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This question already has an answer here:

Is there a formula to get $r+2r^2+3r^3+\dots+nr^n$ provided that $|r|<1$? This seems like the geometric "sum" $r+r^2+\dots+r^n$ so I guess that we have to use some kind of trick to get it, but I cannot think of a single one. Can you please help me with this problem?

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marked as duplicate by user147263, Rolf Hoyer, Prasun Biswas, Yiorgos S. Smyrlis calculus May 6 '15 at 4:25

This question has been asked before and already has an answer. If those answers do not fully address your question, please ask a new question.

  • $\begingroup$ If you take it to infinity then yes. $\endgroup$ – Jorge Fernández Hidalgo May 6 '15 at 0:02
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    $\begingroup$ This is surely a duplicate. $\endgroup$ – Akiva Weinberger May 6 '15 at 0:06
  • $\begingroup$ @Gamamal There is a well-known formula for the finite sum, too. $\endgroup$ – Akiva Weinberger May 6 '15 at 0:06
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    $\begingroup$ You know the sum of a finite geometric progression. Differentiate and multiply by $r$ $\endgroup$ – André Nicolas May 6 '15 at 0:07
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    $\begingroup$ Another way: Knowing that $(n+2)-2(n+1)+(n)=0$, calculate $S-2S+S$ in a clever way. $\endgroup$ – Akiva Weinberger May 6 '15 at 0:09
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We have $$1+r+r^2 + \cdots + r^n = \dfrac{r^{n+1}-1}{r-1}$$ Differentiating this once, we obtain $$1+2r + 3r^2 + \cdots + nr^{n-1}= \dfrac{nr^{n+1}-(n+1)r^n + 1}{(r-1)^2}$$ Multiply the above by $r$ to obtain what you want.

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    $\begingroup$ Note that this works even if $|r| \ge 1$ $\endgroup$ – GFauxPas May 6 '15 at 0:43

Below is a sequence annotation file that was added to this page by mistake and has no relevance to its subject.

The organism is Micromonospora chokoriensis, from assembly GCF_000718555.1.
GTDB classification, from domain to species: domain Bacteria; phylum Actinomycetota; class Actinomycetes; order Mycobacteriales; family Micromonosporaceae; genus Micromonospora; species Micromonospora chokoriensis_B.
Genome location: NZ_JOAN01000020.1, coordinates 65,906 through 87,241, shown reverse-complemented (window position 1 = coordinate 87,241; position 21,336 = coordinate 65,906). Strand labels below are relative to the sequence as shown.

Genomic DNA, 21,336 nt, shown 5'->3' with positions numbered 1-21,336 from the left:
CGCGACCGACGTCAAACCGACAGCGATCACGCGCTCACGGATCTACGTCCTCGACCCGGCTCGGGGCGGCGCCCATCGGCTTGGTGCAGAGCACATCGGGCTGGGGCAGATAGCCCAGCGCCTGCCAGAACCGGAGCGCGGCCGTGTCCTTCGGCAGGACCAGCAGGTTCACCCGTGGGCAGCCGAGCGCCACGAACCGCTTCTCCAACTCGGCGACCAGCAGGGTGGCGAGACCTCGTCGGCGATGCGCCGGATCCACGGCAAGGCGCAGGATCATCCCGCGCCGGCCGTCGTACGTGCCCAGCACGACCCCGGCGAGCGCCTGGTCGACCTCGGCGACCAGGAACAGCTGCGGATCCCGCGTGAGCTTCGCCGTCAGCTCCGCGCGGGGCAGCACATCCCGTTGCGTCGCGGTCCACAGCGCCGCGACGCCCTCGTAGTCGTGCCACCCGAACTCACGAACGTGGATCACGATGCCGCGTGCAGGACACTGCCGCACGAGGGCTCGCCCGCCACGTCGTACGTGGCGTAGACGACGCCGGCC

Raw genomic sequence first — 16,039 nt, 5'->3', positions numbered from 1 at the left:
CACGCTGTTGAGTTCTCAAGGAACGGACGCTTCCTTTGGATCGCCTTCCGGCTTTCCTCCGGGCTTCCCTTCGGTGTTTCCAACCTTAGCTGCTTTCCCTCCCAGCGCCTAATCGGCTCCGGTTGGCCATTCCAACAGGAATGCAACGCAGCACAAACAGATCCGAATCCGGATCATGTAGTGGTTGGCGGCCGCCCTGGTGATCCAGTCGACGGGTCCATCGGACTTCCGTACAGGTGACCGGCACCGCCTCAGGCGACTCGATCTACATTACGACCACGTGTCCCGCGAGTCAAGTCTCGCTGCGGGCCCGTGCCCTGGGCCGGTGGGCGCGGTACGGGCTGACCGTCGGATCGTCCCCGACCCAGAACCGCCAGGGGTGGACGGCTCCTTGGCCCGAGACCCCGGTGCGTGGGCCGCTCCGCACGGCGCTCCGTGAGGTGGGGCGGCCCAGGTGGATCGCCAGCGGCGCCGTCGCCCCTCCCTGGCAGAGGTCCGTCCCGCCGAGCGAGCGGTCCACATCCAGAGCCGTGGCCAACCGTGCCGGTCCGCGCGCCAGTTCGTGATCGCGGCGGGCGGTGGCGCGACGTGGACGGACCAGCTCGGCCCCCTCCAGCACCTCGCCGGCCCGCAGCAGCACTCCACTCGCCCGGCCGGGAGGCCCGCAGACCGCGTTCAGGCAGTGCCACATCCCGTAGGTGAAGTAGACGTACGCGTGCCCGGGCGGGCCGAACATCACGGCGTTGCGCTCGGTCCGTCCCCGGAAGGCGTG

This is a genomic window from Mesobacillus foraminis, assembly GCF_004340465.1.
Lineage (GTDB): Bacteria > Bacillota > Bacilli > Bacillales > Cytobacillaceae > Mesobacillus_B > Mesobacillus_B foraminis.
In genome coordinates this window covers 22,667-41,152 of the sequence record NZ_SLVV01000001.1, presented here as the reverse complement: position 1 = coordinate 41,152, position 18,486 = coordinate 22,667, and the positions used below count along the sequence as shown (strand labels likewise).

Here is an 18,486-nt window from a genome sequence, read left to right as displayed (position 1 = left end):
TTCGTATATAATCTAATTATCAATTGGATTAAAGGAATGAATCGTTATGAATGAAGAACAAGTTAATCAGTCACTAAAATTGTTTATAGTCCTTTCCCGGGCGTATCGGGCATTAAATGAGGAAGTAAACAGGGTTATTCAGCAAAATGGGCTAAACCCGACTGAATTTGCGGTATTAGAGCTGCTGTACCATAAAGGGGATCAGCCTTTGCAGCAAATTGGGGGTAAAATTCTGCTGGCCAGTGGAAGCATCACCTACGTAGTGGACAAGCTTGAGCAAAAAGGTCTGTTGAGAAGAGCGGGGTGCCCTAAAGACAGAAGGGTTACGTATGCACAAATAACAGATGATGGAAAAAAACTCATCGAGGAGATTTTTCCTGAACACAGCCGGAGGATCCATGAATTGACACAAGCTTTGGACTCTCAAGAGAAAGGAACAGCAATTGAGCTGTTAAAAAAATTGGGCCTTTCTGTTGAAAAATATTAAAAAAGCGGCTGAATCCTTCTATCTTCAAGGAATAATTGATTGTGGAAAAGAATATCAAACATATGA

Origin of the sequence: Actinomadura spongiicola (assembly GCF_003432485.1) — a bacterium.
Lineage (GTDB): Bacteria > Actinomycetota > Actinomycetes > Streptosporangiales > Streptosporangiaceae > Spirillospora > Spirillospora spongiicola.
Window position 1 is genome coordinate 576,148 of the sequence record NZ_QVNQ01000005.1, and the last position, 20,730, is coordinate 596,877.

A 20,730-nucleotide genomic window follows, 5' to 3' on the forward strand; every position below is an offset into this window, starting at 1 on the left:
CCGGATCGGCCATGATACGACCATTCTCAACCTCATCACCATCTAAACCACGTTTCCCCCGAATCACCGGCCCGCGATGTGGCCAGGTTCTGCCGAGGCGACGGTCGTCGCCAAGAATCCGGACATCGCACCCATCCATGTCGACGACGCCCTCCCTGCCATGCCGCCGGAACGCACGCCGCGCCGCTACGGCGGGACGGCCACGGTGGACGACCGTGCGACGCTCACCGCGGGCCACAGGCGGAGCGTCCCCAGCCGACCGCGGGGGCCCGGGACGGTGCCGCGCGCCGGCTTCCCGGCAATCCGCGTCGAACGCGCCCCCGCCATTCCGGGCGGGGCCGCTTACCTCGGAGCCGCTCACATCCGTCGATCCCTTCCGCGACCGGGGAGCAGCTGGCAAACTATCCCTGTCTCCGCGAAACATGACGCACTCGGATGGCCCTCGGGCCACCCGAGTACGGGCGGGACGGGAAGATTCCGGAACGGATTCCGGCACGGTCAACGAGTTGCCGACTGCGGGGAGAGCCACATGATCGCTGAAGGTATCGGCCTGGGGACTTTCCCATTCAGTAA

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HINT: $r+2r^2+3r^3+... +nr^n=(r+r^2+\dots+r^n)+(r^2+r^3+\dots+r^n)+\dots+(r^n)$ and compute values in parentheses.

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  • $\begingroup$ Oh dayum, this is nice. $\endgroup$ – Jorge Fernández Hidalgo May 6 '15 at 0:09
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    $\begingroup$ @Gamamal Thank you! Without differentiation it is possible to understand on a lower level of mathematical education. $\endgroup$ – Przemysław Scherwentke May 6 '15 at 0:12
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You can use the following approach: $$ \sum_{k=1}^n k r^k = r\sum_{k=1}^n k r^{k-1} = r\left(\sum_{k=1}^n r^{k}\right)^\prime = r\left(r\frac{1-r^n}{1-r}\right)^\prime $$

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What I am thinking of is this: $$r+2r^2+3r^3+...+nr^n = \sum_{k=1}^{n}r^k + \sum_{k=2}^nr^k + ... \sum_{k=n}^nr^k$$ Each is a geometric series, so the sum would be $$\frac{1-r^n}{1-r} + r\frac{1-r^{n-1}}{1-r} + ... + r^n$$.

Hope this helps.

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\begin{align*}r+2r^2+3r^3+\ldots+nr^n&=r(1+2r+3r^2+\ldots+nr^{n-1})=r(1+r+r^2+\dots+r^n)'\\&=r\biggl(\frac{1-r^{n+1}}{1-r}\biggl)'=r\,\frac{nr^{n+1}-(n+1)r^n+1}{(1-r)^2}. \end{align*}

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